An embodiment of device 100 of the present invention, in a cross-sectional view, is shown in
In the embodiment shown in
Any of a number of different photon sources may be utilized in the present invention. For example, various lasers such as semiconductor diode lasers, carbon dioxide lasers, ultraviolet lasers or neodymium YAG lasers may be utilized. In addition, non laser sources such as infrared lamps also may be utilized.
It should be noted that the drawings are not true to scale. Further, various elements have not been drawn to scale. Certain dimensions have been exaggerated in relation to other dimensions in order to provide a clearer illustration and understanding of the present invention.
In addition, although some of the embodiments illustrated herein are shown in two dimensional views with various regions having depth and width, it should be clearly understood that these regions are illustrations of only a portion of a device that is actually a three dimensional structure. Accordingly, these regions will have three dimensions, including length, width, and depth, when fabricated on an actual device. Moreover, while the present invention is illustrated by various embodiments, it is not intended that these illustrations be a limitation on the scope or applicability of the present invention. Further it is not intended that the embodiments of the present invention be limited to the physical structures illustrated. These structures are included to demonstrate the utility and application of the present invention in presently preferred embodiments.
An alternate embodiment of device 100 of the present invention, in a cross-sectional view, is shown in
Substrate 120′, in this embodiment, is a glass substrate; however, substrate 120′ may be formed from a wide range of materials. For example, semiconductor substrates such as silicon, ceramics such as sapphire and magnesium fluoride, and various glasses such as any of the borosilicate, soda lime or quartz glasses (including crystalline and amorphous glasses) as well as silicon oxides, and silica mixed with oxides of, for example, potassium, calcium, barium or lead also may be utilized. In this embodiment, substrate 120′ may be any suitable material having the desired optical properties providing sufficient transmittance in the wavelength region of photons emitted from the photon source to provide sufficient heat to activate getter structure 140. In addition, substrate 120′ will have sufficient thermal properties to withstand the activation of the getter structure without suffering substantial degradation or damage.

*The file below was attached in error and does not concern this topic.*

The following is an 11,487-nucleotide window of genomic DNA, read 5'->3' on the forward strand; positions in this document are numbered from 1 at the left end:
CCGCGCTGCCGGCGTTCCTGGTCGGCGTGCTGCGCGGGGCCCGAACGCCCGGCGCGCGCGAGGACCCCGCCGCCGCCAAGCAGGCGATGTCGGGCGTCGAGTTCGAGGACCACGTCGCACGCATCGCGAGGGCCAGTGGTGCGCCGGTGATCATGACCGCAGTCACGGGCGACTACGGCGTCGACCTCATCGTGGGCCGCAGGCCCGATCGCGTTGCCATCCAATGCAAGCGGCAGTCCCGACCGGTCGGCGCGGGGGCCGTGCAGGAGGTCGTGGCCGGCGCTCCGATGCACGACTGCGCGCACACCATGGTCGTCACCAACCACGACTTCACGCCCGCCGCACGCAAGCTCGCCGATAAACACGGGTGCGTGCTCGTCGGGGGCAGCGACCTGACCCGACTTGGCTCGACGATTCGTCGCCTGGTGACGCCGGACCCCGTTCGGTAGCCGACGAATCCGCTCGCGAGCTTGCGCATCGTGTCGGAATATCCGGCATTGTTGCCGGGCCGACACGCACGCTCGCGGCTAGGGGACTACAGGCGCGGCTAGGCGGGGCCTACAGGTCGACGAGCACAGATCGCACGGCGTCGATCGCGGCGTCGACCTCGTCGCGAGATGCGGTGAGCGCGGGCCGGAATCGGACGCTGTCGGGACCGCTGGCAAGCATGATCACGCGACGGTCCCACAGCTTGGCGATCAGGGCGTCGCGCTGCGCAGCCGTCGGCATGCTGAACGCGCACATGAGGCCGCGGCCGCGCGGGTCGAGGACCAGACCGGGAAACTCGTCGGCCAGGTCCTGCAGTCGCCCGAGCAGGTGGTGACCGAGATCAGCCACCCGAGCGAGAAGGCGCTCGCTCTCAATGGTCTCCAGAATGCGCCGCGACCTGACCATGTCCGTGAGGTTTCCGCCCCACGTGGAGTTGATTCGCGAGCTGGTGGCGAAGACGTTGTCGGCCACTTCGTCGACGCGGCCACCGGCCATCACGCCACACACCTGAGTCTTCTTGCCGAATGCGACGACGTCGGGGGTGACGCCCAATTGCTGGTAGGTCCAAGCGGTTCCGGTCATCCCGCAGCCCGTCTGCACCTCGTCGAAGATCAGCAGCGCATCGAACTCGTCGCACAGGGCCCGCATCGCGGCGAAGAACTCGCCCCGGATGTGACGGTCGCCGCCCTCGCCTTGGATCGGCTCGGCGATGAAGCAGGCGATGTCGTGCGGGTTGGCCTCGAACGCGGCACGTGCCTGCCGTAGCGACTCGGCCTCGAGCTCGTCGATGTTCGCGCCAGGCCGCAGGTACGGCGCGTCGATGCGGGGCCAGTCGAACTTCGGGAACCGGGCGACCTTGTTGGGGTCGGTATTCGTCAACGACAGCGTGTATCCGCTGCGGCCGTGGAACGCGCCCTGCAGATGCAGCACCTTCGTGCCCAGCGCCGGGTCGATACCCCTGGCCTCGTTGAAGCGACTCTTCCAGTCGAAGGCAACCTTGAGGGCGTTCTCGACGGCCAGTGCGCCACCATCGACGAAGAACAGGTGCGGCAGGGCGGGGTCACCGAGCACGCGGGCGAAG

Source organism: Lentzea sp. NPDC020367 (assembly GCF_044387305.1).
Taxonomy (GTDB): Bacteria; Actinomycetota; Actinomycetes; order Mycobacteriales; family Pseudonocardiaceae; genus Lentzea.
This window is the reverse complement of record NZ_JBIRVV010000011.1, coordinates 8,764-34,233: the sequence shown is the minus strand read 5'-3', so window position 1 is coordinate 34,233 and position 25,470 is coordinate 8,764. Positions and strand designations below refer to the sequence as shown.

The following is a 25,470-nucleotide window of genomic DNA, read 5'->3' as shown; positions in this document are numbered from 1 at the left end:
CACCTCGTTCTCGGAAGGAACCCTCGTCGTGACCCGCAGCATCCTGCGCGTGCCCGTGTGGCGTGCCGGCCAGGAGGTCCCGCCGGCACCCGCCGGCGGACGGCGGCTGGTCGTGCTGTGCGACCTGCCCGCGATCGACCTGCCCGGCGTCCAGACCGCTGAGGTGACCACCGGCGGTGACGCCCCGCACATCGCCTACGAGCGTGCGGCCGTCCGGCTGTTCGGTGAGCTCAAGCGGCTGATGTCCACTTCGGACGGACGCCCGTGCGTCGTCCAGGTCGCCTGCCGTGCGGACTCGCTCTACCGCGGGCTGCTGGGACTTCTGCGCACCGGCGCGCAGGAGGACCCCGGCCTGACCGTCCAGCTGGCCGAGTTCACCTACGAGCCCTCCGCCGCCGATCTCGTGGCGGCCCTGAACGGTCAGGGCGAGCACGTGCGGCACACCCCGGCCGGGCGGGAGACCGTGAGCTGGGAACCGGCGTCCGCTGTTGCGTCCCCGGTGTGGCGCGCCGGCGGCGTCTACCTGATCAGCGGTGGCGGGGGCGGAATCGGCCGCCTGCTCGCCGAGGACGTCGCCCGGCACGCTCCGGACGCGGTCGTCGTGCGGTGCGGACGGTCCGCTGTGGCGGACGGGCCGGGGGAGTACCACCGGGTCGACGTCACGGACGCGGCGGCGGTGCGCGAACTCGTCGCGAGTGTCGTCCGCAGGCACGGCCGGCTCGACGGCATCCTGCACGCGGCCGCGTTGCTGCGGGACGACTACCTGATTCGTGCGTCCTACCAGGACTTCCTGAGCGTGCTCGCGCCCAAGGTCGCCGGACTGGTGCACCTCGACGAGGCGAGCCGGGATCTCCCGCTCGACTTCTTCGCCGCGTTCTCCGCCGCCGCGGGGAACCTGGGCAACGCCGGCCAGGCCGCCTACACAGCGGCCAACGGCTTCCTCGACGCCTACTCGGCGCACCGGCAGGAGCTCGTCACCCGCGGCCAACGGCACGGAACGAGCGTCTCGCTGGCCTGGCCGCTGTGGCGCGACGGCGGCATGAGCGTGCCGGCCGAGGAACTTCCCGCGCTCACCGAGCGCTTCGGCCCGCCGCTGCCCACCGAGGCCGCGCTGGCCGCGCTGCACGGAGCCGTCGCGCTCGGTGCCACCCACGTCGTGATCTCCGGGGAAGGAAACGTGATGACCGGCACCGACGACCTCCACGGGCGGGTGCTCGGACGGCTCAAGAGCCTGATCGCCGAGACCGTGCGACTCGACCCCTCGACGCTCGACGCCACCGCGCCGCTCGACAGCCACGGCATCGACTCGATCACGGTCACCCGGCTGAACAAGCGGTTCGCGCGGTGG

In both embodiments shown in
Examples of getter materials that may be utilized in the present invention include zirconium, thorium, hafnium, vanadium, yttrium, niobium, tantalum, molybdenum, terbium, and mixtures thereof. In the embodiments shown in
Getter structure 140 is created, in the embodiments shown in
An alternate embodiment of a device of the present invention is shown, in a cross-sectional view, in